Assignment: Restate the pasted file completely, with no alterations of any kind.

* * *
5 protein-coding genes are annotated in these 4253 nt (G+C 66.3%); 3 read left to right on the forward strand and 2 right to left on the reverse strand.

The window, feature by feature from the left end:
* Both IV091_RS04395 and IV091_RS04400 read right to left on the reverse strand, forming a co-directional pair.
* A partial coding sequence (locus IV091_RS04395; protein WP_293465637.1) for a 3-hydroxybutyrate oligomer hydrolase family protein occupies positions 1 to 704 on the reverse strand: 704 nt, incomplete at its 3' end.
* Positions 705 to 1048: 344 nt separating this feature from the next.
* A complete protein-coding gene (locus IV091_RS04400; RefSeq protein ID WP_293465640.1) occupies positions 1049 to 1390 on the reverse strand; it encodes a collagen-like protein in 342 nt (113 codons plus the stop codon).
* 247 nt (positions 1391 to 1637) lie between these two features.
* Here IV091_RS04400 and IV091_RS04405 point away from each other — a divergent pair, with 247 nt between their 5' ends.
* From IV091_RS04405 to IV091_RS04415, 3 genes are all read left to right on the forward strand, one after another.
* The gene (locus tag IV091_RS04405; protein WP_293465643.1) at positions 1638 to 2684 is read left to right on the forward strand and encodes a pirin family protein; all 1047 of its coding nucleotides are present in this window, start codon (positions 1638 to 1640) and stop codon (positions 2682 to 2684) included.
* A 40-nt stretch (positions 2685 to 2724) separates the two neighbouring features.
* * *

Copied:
5 protein-coding genes are annotated in these 4253 nt (G+C 66.3%); 3 read left to right on the forward strand and 2 right to left on the reverse strand.

The window, feature by feature from the left end:
* Both IV091_RS04395 and IV091_RS04400 read right to left on the reverse strand, forming a co-directional pair.
* A partial coding sequence (locus IV091_RS04395; protein WP_293465637.1) for a 3-hydroxybutyrate oligomer hydrolase family protein occupies positions 1 to 704 on the reverse strand: 704 nt, incomplete at its 3' end.
* Positions 705 to 1048: 344 nt separating this feature from the next.
* A complete protein-coding gene (locus IV091_RS04400; RefSeq protein ID WP_293465640.1) occupies positions 1049 to 1390 on the reverse strand; it encodes a collagen-like protein in 342 nt (113 codons plus the stop codon).
* 247 nt (positions 1391 to 1637) lie between these two features.
* Here IV091_RS04400 and IV091_RS04405 point away from each other — a divergent pair, with 247 nt between their 5' ends.
* From IV091_RS04405 to IV091_RS04415, 3 genes are all read left to right on the forward strand, one after another.
* The gene (locus tag IV091_RS04405; protein WP_293465643.1) at positions 1638 to 2684 is read left to right on the forward strand and encodes a pirin family protein; all 1047 of its coding nucleotides are present in this window, start codon (positions 1638 to 1640) and stop codon (positions 2682 to 2684) included.
* A 40-nt stretch (positions 2685 to 2724) separates the two neighbouring features.